Review: Subtle Downtempo No by Murasaki Penguin and RAW Moves
Minute observations made visible only in slow motion.
In a brand new international collaboration with Australian/Japanese dance company Murasaki Penguin, RAW Moves continues their 2019/20 theme of Systems, and explores our roles as cogs in the system of society through dance, light and projection to further elevate their art.
Choreographed by Anna Kuroda and with sound and visuals by David Kirkpatrick, Subtle Downtempo No explores the effects social and technical systems have on individuals, communities and the perception of time itself The show begins as RAW Moves begins by telling the audience what they’re about to experience, preparing us for the visual spectacle ahead. As the lights come on, Matthew Goh comes onstage, with the lights illuminating his body while he stands motionless for about 3 to 4 minutes, allowing us to fully take in his shape and body. This allows us time to observe everything about this scene, from the colour of the light to the dimensions of the room we’re in, making us hyperaware of the space we’re in. Time seems to slow down as a result, and we become aware of our own breath, our heartbeat slows down and we feel calm.
Matthew then takes a small, measured step forward, and we’re practically controlling our own breathing as we watch him move towards the back. Leaning forward at a 45 degree angle, he then falls onto all fours, while Stephanie Rae Yoong and Pichmutta Puangtongdee, Dada join him onstage, a shock to our own system with how sudden it is compared to the calm of before. We hear the sound of bubbles popping, and we imagine the dancers are alien, crab-like beings as they begin to move sideways while breathing through ‘bubbles’ of air, standing up to suck it from above them before bending back down. Each time a bubble pops, they perform a new movement, and it is as if each pop represents an expenditure of their energy.
In the next scene, it is as if the voltage has gone haywire, as the dancers express their uncontrollable stress, the mood tense as visuals on the floor and the soundscape reminds us of television static, confusing visuals playing out on the wall as Stephanie stands up, like a deer caught in headlights as she stands completely still and disorientated as the lights turn on. Taking on various tests, from testing for colourblindness or the ability to see and distinguish shapes, they seem to regain their focus, and the dancers open up their bodies slowly, knuckle by knuckle joint by joint, as if someone had put a slomo effect on them.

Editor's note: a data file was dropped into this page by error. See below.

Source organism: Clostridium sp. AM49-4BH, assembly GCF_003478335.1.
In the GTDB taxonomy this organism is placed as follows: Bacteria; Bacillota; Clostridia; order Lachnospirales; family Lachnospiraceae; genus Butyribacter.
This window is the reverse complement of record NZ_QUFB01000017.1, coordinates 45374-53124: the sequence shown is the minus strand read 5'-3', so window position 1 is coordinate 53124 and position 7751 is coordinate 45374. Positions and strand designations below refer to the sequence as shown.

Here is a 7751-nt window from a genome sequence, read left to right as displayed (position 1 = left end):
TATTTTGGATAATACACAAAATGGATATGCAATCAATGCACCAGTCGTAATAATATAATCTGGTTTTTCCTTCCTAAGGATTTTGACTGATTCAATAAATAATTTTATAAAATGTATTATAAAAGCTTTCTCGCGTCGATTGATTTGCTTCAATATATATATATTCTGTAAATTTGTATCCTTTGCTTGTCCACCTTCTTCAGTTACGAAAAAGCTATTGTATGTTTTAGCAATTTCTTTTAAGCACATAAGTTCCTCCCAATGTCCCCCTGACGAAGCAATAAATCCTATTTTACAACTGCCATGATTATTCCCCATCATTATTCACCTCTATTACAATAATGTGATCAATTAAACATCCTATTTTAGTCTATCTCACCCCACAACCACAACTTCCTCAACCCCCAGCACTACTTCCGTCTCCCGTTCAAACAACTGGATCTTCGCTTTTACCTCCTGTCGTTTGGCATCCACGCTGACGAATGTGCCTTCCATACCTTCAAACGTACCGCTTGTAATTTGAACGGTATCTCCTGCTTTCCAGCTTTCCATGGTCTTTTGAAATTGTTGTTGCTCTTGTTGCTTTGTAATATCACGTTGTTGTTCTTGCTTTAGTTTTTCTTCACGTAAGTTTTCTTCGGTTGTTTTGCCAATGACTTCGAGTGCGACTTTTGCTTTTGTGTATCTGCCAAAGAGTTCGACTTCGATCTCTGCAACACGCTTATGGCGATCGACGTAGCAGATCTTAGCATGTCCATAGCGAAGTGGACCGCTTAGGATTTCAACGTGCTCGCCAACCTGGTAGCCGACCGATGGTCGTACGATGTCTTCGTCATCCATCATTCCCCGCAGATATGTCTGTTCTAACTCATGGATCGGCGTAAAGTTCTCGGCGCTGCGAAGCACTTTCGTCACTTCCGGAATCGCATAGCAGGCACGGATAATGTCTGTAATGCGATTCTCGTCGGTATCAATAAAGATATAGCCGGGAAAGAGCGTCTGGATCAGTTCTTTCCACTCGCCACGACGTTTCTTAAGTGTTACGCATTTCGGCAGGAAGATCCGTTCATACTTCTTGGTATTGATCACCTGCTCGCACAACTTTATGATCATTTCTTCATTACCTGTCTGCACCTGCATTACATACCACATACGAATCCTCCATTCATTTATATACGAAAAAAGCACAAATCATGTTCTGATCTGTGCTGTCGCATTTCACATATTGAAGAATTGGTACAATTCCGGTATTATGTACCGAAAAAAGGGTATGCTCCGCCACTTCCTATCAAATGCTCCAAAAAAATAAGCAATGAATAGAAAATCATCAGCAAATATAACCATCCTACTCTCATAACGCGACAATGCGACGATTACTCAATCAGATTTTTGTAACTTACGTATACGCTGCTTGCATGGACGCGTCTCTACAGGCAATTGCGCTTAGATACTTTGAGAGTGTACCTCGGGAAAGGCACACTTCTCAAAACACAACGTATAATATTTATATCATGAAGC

We hear a familiar sound then – the beep of someone reversing in a vehicle, sounding as if it might have come from the carpark outside, yet we realise it’s actually part of the soundscape. We see that the dancers are performing everyday movements at this point, something we could relate to, before all three dancers gather in the centre. A white light shines down on them, and one sees fine lines on the light, as if it is some kind of tape measure, measuring their steps or movements. The patterns on the light resemble a kaleidoscope of colours, an optical illusion as the dancers carry on, a low frequency humming sound we are constantly aware of playing in the background.
Subtle Downtempo No then, cleverly uses the art of slowing down to affect our perception of time, changing our own bodies as we become acutely aware of everything happening before us. We feel that we are under constant observation, or that we’re the ones making observation, scrutinising every detail for fear that something is out of place, or turn the lens on ourselves for fear of being judged by others, our value in life measured in some way. As the dancers then step out of the lighted area, the light closes in on them, and we know now that there is no escape from societal judgment, no matter how hard we may want otherwise.
Photo Credit: Kuang Jingkai
Performance attended 26/7/19
Subtle Downtempo No player from 25th to 27th July 2019 at Goodman Arts Centre Multipurpose Studio 1 & 2.